Introduction

Vascular diseases are one of the major sources of deaths in the U.S. A report [1] states that "Aneurysm rupture is not a rare occurrence as evidenced by the fact that this event currently ranks thirteenth on the list for leading causes of death in the U.S.A." Also, this report [1] says that "Chronic venous insufficiency is a common problem in the U.S., affecting approximately 5% of the general population. It is estimated that half a million patients suffer from ulceration of the lower extremity as a result of longstanding venous disease." This report raises the importance of research needed in the area of angiography, the branch of medicine which deals with veins and arteries. In the field of cerebrovascular diseases [1], "Ischemic and hemorrhagic stroke account for one of the principal causes of death and disability in older aged population. In fact, stroke currently ranks third on the list of leading causes of death in the United States (see also trial reports from North America (NASCET) [2] and Europe (ECST) [3], and Wiebers et al. [4]). Each year approximately 500,000 people suffer a new or recurrent stroke in the U.S., and approximately 150,000 die as a result of this process. In addition, more than one third of stroke survivors are left with permanent physical disability which currently accounts for the leading cause of nursing home admissions in the U.S."

The branch of medicine that deals with studies of the arteries and veins or vasculature is angiography. The different ways angiography can be performed are: bi-plane x-ray/digital subtraction angiography (DSA), MR angiography (MRA), CT angiography (CTA), and ultrasound angiography. From the clinical point of view, DSA1 is considered the most reliable and accurate method for vascular imaging, a subset of x-rays. On the contrary, this method lacks three-dimensional information,2 which is easily available via MR and CT techniques. The MR and CT techniques lack the ability to locate tiny vessels and the morphological estimation of stenoses and aneurysms. One of the main reasons MR and CT techniques are not as successful in detection as DSA is due to the presence of nonvascular structures and background noise.

This chapter focuses on white-blood angiography (WBA) and black-blood angiography (BBA) using MR, and more importantly, on the prefiltering of the MR data sets for removal of nonvascular tissues and background noise suppression. The main motivation for performing vascular filtering is for three-dimensional segmentation, which in turn helps in the following areas:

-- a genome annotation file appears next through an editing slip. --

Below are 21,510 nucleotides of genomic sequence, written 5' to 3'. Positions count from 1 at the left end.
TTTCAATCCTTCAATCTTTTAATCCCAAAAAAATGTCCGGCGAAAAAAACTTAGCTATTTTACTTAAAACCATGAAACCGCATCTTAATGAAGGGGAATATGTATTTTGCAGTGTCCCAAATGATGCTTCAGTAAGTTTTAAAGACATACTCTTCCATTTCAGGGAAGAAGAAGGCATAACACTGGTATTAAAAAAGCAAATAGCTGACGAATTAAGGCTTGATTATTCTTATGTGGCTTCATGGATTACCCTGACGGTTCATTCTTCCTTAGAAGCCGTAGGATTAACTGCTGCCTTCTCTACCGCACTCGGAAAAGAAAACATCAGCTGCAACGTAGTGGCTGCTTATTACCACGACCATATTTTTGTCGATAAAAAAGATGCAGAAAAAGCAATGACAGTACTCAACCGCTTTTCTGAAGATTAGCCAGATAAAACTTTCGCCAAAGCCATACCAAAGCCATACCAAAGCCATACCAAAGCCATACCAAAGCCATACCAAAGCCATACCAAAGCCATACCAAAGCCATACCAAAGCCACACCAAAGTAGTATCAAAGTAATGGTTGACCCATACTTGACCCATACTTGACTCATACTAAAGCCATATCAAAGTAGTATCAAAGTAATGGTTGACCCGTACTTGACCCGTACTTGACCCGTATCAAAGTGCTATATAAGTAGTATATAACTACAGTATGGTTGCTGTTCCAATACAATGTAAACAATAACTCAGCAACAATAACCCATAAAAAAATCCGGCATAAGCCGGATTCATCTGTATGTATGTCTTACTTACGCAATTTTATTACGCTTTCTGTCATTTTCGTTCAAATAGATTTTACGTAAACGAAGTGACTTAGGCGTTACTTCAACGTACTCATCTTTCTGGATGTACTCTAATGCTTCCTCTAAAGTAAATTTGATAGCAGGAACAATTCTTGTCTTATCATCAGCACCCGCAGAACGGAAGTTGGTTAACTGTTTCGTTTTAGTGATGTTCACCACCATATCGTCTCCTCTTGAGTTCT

1. Neurosurgical planning, interventional procedures, and treatments

2. Time saving for performing three-dimensional segmentation

3. Distinguishing between the veins and arteries

4. Relative placement of the anatomical structures with respect to vasculature

5. Blood flow process and hemodynamics

6. Stenosis and aneurysm assessment/quantification

7. Disease monitoring/remission, and

8. Quantification of vascular structures

Having discussed some of the sources of motivations for performing vascular image processing (VIP), we now present the major difficulties in performing filtering of the vasculature in MR data sets. The following include the main reasons that contribute to the complexity in vasculature filtering from MRA data sets (see [18-20]):

1. Vessel shape complexity and variability. The vessels are curvey, twisted (tortuous), and sometimes occluded,3 or there could be superposition of structures/vessels corresponding to the vasculature in various areas of the body, such as in the head, heart, and neck.

2. Vessel density and diameter of small vessels. The complexity of the filtering increases with density and reduction of the diameter of vessels (see Figure 2.1).

1 Subtraction of the x-ray images without contrast material from x-ray angiograms.

2One can still achieve the three-dimensional information using the stereo reconstruction from x-ray angiograms with multiple viewpoints.

3Overlap of vessels with one another.

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